I don’t think the anger of the average American taxpayer is over the fact that we have to pay taxes. I think the anger is based on the fact that Americans get very little bang for their tax buck and what bang we do get is jeopardized by the complete lunacy of those we have elected to act in a fiscally responsible manner.

A politician screaming for tax cuts is more likely to get elected or re-elected and as a legislator I participated in throwing a $50.00 tax cut bone to New Mexicans during the special session this past year. We knew that a budget shortfall was looming, but we did it anyway. We did it because it was an election year and in the political mind a tax-cut, no matter how small, helps to get people re-elected.

Taxpayer anger is rooted in the fact that we can’t get our kids decent public educations, that we can’t get or keep enough cops on the streets, that we are rewarding greed, dishonesty and self interest with bailouts while we fail to give our citizens the basic benefits of a civilized society.

Tax cuts are not the answer and I look forward to the expiration of the tax cuts imposed by President Bush. Tax cuts are partly responsible for our fiscal disaster. You cannot fund government and provide necessary programs without adequate revenue. Tax cuts are tools used to elect politicians in our country and to pay off wealthy campaign donors.

Taxes are the dues we pay for membership in civilized society and that is where the argument is... we need to ask what services are important, what we are willing to pay for them and how government can effectively provide the services we as a society deem necessary. This cannot happen without a painful, honest and critical assessment of how our government has failed and a dynamic response to this failure.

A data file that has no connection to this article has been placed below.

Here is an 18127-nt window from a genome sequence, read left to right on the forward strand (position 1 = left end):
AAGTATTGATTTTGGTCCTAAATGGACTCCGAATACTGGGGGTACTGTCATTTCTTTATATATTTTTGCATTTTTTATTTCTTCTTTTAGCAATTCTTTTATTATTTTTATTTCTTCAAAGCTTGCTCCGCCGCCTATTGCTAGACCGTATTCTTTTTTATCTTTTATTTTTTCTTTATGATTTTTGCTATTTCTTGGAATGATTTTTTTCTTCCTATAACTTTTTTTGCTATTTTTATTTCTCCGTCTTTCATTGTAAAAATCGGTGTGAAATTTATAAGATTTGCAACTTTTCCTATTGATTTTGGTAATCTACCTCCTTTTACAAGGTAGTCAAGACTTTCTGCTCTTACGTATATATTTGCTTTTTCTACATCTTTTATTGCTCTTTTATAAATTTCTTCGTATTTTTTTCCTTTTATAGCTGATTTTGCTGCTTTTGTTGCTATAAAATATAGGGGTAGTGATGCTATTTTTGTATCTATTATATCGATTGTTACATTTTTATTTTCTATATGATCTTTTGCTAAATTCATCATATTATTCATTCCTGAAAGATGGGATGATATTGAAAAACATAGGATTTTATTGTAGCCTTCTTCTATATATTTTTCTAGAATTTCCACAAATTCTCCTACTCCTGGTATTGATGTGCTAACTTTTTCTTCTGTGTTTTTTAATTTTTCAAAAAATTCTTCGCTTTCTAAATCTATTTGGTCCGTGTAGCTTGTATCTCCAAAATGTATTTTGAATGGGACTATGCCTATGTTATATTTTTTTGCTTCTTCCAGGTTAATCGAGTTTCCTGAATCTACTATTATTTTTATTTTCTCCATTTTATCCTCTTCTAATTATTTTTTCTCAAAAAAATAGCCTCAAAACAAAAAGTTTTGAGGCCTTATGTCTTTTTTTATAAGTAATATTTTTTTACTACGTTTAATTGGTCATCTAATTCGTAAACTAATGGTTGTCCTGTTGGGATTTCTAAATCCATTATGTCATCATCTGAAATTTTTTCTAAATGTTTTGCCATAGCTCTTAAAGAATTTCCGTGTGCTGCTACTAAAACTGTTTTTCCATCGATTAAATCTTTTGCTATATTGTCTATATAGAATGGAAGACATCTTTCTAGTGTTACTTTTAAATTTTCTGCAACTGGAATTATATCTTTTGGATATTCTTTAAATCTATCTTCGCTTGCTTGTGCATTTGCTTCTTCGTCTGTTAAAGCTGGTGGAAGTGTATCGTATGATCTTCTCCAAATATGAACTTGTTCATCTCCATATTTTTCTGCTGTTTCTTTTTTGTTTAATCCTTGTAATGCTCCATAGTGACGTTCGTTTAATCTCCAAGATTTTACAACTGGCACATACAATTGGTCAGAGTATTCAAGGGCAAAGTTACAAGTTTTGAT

Looking at our federal budget, the big ticket items are Social Security, Medicaid, Medicare, defense, homeland security and payment of interest on our public debt. Throw in the remaining cost associated with the nuts and bolts of government and you realize that the question of where to cut becomes difficult if not impossible.

We would undoubtedly be asking Americans to retire later, pay more Medicaid expenses out of pocket and cut back on Social Security benefits. Not a formula for launching a successful political career, but issues that must be addressed by the people we elect.

The economic success of the United States was built upon the backs of a broad and solid middle class. We have forgotten this. In the movie Wall Street Michael Douglas played a character named Gordon Gekko. Gekko says that “greed is good.” Greed is a disaster, greed is stealing our homes, greed is robbing our children of their dreams. In order to survive we have to come together and face this challenge as a united people.

The gulf between rich and poor has never been wider in our country and if it continues to grow it will lead to our destruction. We have examples in our own hemisphere of countries that have embraced the ideas of the haves and the have mores over the needs of the middle class and the poor with disastrous results.

Our country was founded upon a handful of strongly held beliefs by ordinary people who wanted a new form of government. These simple beliefs have been distorted and have grown into a complicated mass of inefficient, unresponsive bureaucracy. We need to simplify government.

We need to figure out what we value and how we will pay for it and remember that we are a country of equals. Government can be more efficient, but we must focus on the core of government function. We need to feed our families, care for the elderly and sick, educate our kids and keep them safe.

We need to put aside the distractions of partisan politics, focus on real issues and elect officials willing to make tough decisions based upon what is right, not on what the polls, the media or their party tells them to do.

Updated with link to The Santa Fe Tea Party.